Veterans honored in many ways

Kim Brooks
Babbling Brooks Column
Kim Brooks
Express Editor

Veterans Day honors 

What a great week, last week, honoring our area veterans! 

There were several opportunities for the community, and the county, to take part in thanking our local veterans. The Monticello Heritage and Cultural Center hosted a program on Nov. 10, with several speakers. A Quilt of Valor was also presented to Bill Dingbaum. His entire family, multiple generations, were in attendance to celebrate the occasion. 

The weather on Monday, Nov. 11, Veterans Day, postponed Monticello High School’s Veterans Day ceremony. They rescheduled for Tuesday morning, with a guest speaker and breakfast for local veterans. Then, each veteran took part in displaying an American Flag in each of the classrooms at the high school. 

The local VFW and American Legion held its annual Veterans Day soup supper on Monday evening. During the event, seven local veterans were awarded Quilts of Valor. Many family members were present to honor their father and grandfather as well. 

Midland schools honored their area veterans on Nov. 11, despite the snow that fell the night before. They also welcomed a guest speaker. The Midland High School National Honor Society took charge organizing and carrying out their ceremony. 

It’s so amazing to see people coming together to thank our veterans, something that should be done every day of the year, not just on Nov. 11. 

I’m biased, of course, with both of my parents being veterans. Every year during the Quilts of Valor ceremony in Monticello, I get teary-eyed seeing the veterans walk to the front of the room to accept their quilt and the hugs and thanks that go along with it. So many have unimaginable stories to share about their time in the service.

The royal family 

If you’re a Netflix viewer, I urge you to watch “The Crown.” (This only applies to those, like myself, who are obsessed with the British royal family.) 

This weekend, the third season of the show was released, and I may have started binge watching it until I had to force myself to take a break. 

“The Crown” follows the royals from 1947 when Queen Elizabeth marries Prince Philip through their life and the Queen’s reign. 

The first two seasons featured the same lead actors playing the royals and main characters. The third season, you’re introduced to all new actors playing those same roles, but as the characters age. Queen Elizabeth in her 20s is not the same as Queen Elizabeth in her 40s and 50s. Hence the different, older actors.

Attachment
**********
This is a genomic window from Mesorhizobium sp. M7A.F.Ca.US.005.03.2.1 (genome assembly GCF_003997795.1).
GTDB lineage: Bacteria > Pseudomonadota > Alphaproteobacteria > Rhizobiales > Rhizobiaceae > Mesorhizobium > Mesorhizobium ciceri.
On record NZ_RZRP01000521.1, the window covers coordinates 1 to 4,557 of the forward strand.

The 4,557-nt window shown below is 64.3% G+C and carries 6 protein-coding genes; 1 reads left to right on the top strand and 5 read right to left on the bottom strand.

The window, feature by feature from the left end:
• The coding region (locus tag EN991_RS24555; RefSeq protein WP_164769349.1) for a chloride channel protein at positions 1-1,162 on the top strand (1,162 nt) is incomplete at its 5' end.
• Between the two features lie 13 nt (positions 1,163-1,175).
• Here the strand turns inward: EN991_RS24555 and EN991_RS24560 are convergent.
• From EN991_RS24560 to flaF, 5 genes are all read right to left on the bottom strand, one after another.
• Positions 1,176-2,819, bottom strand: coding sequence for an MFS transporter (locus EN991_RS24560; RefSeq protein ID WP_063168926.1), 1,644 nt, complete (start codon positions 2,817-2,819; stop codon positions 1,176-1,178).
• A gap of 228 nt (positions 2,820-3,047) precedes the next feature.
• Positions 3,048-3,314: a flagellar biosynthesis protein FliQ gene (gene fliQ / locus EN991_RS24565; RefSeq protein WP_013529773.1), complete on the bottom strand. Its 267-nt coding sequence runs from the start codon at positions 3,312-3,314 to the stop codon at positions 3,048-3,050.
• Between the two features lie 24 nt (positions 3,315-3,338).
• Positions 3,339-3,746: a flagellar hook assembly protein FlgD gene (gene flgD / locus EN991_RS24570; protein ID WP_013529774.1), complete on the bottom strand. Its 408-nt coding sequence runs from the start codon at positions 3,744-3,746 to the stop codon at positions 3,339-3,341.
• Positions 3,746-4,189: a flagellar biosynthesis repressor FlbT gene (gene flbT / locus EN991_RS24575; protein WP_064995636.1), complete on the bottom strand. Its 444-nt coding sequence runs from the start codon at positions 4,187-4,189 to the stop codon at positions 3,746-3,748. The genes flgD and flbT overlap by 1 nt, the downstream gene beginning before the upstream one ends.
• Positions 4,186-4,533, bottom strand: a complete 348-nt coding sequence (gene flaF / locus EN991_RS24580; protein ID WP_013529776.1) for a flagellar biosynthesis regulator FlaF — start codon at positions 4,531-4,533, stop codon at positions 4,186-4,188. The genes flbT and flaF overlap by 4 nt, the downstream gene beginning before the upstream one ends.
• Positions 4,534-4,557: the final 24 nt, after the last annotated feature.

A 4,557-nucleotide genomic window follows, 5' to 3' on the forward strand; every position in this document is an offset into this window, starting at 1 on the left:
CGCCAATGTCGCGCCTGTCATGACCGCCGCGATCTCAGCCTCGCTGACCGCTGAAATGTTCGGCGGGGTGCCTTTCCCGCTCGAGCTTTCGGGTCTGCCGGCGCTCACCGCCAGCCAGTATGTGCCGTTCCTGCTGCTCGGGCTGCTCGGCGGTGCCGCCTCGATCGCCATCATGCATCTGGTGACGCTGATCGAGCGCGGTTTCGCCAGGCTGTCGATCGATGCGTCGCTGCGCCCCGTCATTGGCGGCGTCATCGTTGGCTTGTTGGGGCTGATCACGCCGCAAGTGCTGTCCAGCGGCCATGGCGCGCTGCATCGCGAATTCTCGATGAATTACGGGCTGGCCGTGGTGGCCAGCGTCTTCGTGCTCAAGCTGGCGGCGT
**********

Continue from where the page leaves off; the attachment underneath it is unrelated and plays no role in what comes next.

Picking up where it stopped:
I don’t know any other show that does this, brings in older actors to play the lead roles as the main characters age. It’s pretty smart rather than using makeup and prosthetics to make the actors appear older. 

Despite the release of season three, seasons one and two are still available for viewing. 

Watching a show like this, you learn so much about our history. I find “The Crown” to be fairly accurate, though they do embellish history a bit. For instance, I wasn’t aware that U.S. President Johnson did not care of Queen Elizabeth and royal family. An invitation to visit the Queen in England was turned down by Johnson. 

Have you ever heard of the coalmine disaster in Aberfan, Wales? On Oct. 21, 1966, the spoil tip slid downhill due to intense rainfall. The slurry of materials engulfed the village of Aberfan, including a school, which was in session during the catastrophe. The disaster killed 116 children and 28 adults. 

This incident is depicted in season three of “The Crown.” Then-Prime minister, Harold Wilson, urged the Queen to go and comfort the parents and families who lost children in the disaster, but she refused. It was after her husband, brother-in-law, and the prime minister went to Aberfan that she finally decided to go. 

The show did an excellent job showing the emotion of Queen Elizabeth when she arrived in Aberfan, seeing what was left of the school and the hundreds of graves of the children who perished.


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